Will Uribe Betray Liberal Democracy in Colombia?

After months of speculation, the Colombian Senate approved a constitutional amendment that would allow President Alvaro Uribe to run for a second reelection next year. Obstacles remain, however, and the amendment still has to be voted on in the House of Representatives, pass a review process by the Constitutional Court, and be put to a popular referendum — where it’s likely to be approved given Uribe’s high popularity among Colombian voters.

None of these required steps are certain: the final vote in the House of Representatives is not assured; the Constitutional Court might find irregularities during the discussion of the bill in Congress; and time is running out for organizing a national referendum before next year’s election. However, these last-minute efforts to change Colombia’s constitution and Uribe’s blatant interest in running again are troublesome.

I’ve praised Alvaro Uribe’s record before in tackling crime and guiding Colombia out of the abysm it was in at the start of the decade. However, democracy must transcend the virtues of any leader. Just as it is ominous for Venezuela’s democracy that Hugo Chávez plans to perpetuate himself in office, it would be unhealthy for Colombia’s democratic institutions for Uribe to run for a third consecutive term.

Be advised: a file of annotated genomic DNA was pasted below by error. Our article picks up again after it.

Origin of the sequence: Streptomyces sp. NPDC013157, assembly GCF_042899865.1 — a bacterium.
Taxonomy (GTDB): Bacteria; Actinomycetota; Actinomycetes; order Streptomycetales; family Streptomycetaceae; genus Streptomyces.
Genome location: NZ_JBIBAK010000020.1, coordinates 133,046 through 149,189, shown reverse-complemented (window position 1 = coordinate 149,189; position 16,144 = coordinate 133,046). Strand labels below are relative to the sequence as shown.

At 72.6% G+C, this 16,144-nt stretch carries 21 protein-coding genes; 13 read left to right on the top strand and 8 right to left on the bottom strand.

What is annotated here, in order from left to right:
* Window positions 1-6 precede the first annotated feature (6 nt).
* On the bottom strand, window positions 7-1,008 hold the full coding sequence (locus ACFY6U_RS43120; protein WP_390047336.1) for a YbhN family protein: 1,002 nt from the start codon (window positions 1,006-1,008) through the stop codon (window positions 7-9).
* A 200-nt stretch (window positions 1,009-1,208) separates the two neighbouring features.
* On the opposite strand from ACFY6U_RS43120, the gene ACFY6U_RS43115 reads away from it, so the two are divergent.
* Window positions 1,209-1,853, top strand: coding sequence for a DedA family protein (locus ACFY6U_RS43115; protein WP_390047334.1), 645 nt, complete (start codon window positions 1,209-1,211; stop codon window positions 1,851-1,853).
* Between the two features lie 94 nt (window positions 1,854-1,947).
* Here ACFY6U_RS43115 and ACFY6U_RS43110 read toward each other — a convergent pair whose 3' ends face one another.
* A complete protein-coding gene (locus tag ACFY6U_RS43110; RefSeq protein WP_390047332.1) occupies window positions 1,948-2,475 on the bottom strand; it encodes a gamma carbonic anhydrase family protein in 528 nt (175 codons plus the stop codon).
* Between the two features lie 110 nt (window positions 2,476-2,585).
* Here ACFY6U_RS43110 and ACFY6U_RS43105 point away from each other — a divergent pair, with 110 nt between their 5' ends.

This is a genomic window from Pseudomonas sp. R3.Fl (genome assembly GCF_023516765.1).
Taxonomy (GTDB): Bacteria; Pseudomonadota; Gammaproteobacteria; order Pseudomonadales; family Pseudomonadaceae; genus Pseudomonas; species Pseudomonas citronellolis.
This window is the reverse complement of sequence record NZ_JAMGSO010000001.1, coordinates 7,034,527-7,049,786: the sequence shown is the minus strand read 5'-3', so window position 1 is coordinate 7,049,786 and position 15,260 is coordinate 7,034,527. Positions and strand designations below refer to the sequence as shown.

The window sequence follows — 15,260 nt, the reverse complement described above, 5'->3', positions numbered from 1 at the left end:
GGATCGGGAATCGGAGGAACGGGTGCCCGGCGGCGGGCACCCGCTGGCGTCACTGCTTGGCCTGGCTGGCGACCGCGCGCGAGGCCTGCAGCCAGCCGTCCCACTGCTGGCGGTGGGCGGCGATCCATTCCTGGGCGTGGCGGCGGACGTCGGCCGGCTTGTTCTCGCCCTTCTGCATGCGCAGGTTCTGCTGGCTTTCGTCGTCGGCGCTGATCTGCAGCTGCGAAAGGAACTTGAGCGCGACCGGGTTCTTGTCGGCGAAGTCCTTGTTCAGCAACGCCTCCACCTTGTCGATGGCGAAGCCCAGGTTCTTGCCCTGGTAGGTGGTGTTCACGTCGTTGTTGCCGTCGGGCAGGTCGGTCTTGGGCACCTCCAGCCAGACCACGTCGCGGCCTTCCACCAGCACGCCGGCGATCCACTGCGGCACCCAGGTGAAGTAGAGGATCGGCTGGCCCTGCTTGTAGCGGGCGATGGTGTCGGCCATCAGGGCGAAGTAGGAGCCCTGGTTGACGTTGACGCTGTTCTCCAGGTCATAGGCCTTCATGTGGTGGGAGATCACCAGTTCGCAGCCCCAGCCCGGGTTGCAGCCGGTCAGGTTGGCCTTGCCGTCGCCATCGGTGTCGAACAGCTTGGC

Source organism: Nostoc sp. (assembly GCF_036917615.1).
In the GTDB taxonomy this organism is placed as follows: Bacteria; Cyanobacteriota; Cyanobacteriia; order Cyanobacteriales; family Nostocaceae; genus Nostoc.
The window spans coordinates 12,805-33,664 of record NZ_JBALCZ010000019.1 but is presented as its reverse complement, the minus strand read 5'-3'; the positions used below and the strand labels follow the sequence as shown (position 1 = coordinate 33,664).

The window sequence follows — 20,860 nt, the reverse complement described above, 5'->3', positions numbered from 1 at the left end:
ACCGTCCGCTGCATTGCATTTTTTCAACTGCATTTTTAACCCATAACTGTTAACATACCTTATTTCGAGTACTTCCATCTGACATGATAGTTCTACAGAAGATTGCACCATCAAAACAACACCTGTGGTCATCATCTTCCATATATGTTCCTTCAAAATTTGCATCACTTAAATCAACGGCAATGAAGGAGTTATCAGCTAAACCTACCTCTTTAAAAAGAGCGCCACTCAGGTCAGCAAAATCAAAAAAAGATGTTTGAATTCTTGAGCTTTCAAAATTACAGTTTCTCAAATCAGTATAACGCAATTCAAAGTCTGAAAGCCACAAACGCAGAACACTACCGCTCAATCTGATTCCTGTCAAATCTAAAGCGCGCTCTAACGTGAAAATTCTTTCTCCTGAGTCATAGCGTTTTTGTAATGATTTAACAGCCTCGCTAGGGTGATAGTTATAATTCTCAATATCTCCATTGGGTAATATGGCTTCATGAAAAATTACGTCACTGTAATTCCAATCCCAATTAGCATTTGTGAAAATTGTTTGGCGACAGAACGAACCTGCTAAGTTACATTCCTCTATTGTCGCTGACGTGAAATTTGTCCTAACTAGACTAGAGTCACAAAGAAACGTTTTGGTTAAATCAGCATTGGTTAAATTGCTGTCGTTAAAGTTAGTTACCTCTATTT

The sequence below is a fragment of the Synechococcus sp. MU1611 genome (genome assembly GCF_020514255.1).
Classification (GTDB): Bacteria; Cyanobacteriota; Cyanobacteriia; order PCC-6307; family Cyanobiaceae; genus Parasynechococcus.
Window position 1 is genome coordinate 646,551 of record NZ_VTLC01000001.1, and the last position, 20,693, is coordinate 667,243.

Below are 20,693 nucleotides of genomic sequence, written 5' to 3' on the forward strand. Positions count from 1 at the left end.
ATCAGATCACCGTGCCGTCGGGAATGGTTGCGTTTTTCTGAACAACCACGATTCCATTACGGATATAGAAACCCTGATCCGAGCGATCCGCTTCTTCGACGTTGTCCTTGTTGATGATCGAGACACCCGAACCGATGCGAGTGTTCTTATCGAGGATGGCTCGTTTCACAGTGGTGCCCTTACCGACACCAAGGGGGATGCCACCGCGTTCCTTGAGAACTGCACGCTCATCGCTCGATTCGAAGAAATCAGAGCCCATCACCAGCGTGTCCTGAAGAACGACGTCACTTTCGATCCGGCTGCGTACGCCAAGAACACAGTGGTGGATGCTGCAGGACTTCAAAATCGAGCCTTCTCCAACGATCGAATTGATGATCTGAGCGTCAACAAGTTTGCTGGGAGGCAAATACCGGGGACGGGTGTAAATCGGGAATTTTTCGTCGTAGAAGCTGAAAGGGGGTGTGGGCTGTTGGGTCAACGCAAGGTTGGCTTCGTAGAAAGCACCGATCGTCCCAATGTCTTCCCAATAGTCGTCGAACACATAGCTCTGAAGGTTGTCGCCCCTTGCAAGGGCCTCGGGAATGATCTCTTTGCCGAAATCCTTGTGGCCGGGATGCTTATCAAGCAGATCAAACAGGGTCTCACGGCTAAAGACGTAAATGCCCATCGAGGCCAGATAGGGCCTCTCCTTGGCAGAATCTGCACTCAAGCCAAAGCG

The ultimate decision will likely be Alvaro Uribe’s. This is his chance to show the world whether he’s loyal to liberal democracy or to the power he has become accustomed to.

David Frum Analyzes Why ‘The Crazies’ Are Running the GOP

In a discussion on Bloggingheads, David Frum offers his thoughts on the sad state of the GOP these days:

He blames the predicament, in part, on the “conservative entertainment-industrial complex,” a term coined by Andrew Sullivan.  In Frum’s telling, this complex has “distorted conservative dialogue to suit the wishes of the Fox audience.”  He says that drawing on such a group, “you can get seriously rich out of that, but you can’t govern a country with that kind of voter base, it’s a tiny minority-within-a-minority.”

This is an interesting thesis.  Frum was the coauthor of a seemingly successful, widely discussed foreign-policy book titled An End to Evil, which posited that terrorism posed a “threat to the survival of our nation,” and in foreign policy, “there is no middle way for Americans.  It is victory or Holocaust.”  Are these the sorts of carefully considered judgments on which the GOP is going to ride back into office?